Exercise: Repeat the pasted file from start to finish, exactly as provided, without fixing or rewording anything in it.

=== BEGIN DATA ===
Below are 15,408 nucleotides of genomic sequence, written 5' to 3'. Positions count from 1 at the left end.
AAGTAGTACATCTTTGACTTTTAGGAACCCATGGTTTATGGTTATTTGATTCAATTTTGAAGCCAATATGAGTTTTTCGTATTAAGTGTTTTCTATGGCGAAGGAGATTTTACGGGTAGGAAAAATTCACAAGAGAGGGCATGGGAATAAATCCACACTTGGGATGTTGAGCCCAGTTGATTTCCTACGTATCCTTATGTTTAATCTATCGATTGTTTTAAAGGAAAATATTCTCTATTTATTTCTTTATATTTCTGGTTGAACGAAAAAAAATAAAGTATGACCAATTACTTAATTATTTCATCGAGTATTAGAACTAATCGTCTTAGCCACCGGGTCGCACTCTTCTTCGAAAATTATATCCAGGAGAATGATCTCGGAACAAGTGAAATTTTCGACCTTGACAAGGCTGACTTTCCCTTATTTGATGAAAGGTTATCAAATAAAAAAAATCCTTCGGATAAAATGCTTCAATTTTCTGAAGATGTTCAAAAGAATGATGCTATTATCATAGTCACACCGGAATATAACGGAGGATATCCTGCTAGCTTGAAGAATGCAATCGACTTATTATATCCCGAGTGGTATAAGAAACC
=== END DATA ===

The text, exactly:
Below are 15,408 nucleotides of genomic sequence, written 5' to 3'. Positions count from 1 at the left end.
AAGTAGTACATCTTTGACTTTTAGGAACCCATGGTTTATGGTTATTTGATTCAATTTTGAAGCCAATATGAGTTTTTCGTATTAAGTGTTTTCTATGGCGAAGGAGATTTTACGGGTAGGAAAAATTCACAAGAGAGGGCATGGGAATAAATCCACACTTGGGATGTTGAGCCCAGTTGATTTCCTACGTATCCTTATGTTTAATCTATCGATTGTTTTAAAGGAAAATATTCTCTATTTATTTCTTTATATTTCTGGTTGAACGAAAAAAAATAAAGTATGACCAATTACTTAATTATTTCATCGAGTATTAGAACTAATCGTCTTAGCCACCGGGTCGCACTCTTCTTCGAAAATTATATCCAGGAGAATGATCTCGGAACAAGTGAAATTTTCGACCTTGACAAGGCTGACTTTCCCTTATTTGATGAAAGGTTATCAAATAAAAAAAATCCTTCGGATAAAATGCTTCAATTTTCTGAAGATGTTCAAAAGAATGATGCTATTATCATAGTCACACCGGAATATAACGGAGGATATCCTGCTAGCTTGAAGAATGCAATCGACTTATTATATCCCGAGTGGTATAAGAAACC